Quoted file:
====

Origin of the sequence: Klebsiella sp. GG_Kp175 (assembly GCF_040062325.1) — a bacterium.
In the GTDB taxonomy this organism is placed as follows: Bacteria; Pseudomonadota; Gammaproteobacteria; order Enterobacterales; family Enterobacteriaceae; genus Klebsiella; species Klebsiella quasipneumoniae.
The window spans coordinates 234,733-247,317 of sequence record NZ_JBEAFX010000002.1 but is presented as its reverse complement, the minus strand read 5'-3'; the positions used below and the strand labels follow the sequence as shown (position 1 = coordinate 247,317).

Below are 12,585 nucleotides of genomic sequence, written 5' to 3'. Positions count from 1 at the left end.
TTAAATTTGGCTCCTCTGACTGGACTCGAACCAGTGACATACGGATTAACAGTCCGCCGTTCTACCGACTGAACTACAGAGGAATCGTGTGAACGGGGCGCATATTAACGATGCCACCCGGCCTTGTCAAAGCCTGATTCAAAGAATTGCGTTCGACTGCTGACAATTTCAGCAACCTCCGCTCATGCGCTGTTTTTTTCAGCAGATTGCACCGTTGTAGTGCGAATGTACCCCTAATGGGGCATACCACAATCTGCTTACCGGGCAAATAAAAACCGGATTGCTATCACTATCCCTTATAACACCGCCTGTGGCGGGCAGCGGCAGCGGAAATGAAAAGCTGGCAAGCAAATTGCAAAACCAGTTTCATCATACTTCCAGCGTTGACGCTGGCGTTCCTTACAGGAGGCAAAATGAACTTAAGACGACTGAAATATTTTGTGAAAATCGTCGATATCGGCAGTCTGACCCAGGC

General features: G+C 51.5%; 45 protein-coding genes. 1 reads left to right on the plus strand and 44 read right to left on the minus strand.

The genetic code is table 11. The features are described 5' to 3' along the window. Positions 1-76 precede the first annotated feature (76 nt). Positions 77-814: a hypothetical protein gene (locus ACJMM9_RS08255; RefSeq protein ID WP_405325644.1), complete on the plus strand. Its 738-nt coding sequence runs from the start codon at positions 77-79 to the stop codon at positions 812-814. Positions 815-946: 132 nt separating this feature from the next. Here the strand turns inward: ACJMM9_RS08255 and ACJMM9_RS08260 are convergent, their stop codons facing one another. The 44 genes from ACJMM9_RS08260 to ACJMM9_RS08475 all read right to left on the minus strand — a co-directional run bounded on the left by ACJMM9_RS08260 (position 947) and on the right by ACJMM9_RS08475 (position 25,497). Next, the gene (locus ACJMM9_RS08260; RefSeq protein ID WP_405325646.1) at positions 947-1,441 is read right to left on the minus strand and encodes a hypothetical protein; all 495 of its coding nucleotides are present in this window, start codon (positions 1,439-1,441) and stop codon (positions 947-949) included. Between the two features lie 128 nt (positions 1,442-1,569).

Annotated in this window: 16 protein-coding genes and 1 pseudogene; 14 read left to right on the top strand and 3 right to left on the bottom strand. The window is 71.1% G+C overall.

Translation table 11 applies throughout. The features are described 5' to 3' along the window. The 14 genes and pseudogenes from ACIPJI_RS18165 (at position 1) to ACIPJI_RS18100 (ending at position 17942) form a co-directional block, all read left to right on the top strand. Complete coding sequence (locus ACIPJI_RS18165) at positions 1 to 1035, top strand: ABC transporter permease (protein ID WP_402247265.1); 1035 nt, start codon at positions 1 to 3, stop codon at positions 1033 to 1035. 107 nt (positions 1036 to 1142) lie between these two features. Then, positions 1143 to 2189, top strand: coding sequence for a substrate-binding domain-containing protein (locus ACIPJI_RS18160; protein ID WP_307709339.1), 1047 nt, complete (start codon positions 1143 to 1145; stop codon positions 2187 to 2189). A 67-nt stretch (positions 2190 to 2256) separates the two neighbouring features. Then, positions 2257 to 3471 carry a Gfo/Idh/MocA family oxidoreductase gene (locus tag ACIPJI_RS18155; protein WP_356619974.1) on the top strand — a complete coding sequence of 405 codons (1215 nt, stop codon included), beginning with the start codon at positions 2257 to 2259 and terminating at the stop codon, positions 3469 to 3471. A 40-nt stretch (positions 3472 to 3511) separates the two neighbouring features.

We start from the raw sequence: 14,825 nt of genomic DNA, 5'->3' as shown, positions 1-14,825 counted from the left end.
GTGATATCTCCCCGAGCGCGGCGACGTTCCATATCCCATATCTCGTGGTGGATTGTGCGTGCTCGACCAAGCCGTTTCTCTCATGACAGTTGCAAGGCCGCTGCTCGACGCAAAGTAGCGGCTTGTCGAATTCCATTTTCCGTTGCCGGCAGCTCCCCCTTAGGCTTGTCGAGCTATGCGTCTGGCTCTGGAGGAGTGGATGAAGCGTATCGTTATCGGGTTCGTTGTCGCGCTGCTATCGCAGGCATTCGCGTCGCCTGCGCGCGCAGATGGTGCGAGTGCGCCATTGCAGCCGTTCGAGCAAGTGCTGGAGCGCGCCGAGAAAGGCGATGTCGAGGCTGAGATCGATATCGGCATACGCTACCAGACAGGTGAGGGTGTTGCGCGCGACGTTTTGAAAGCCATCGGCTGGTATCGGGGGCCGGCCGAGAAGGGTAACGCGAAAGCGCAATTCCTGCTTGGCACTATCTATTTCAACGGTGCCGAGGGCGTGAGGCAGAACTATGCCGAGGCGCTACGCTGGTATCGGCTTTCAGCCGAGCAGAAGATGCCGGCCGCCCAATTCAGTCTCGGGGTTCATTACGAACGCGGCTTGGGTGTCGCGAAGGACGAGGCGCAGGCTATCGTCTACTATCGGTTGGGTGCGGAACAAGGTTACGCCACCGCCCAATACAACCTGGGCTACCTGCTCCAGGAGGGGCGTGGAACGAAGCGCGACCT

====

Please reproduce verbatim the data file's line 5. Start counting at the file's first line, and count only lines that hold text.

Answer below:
TTAAATTTGGCTCCTCTGACTGGACTCGAACCAGTGACATACGGATTAACAGTCCGCCGTTCTACCGACTGAACTACAGAGGAATCGTGTGAACGGGGCGCATATTAACGATGCCACCCGGCCTTGTCAAAGCCTGATTCAAAGAATTGCGTTCGACTGCTGACAATTTCAGCAACCTCCGCTCATGCGCTGTTTTTTTCAGCAGATTGCACCGTTGTAGTGCGAATGTACCCCTAATGGGGCATACCACAATCTGCTTACCGGGCAAATAAAAACCGGATTGCTATCACTATCCCTTATAACACCGCCTGTGGCGGGCAGCGGCAGCGGAAATGAAAAGCTGGCAAGCAAATTGCAAAACCAGTTTCATCATACTTCCAGCGTTGACGCTGGCGTTCCTTACAGGAGGCAAAATGAACTTAAGACGACTGAAATATTTTGTGAAAATCGTCGATATCGGCAGTCTGACCCAGGC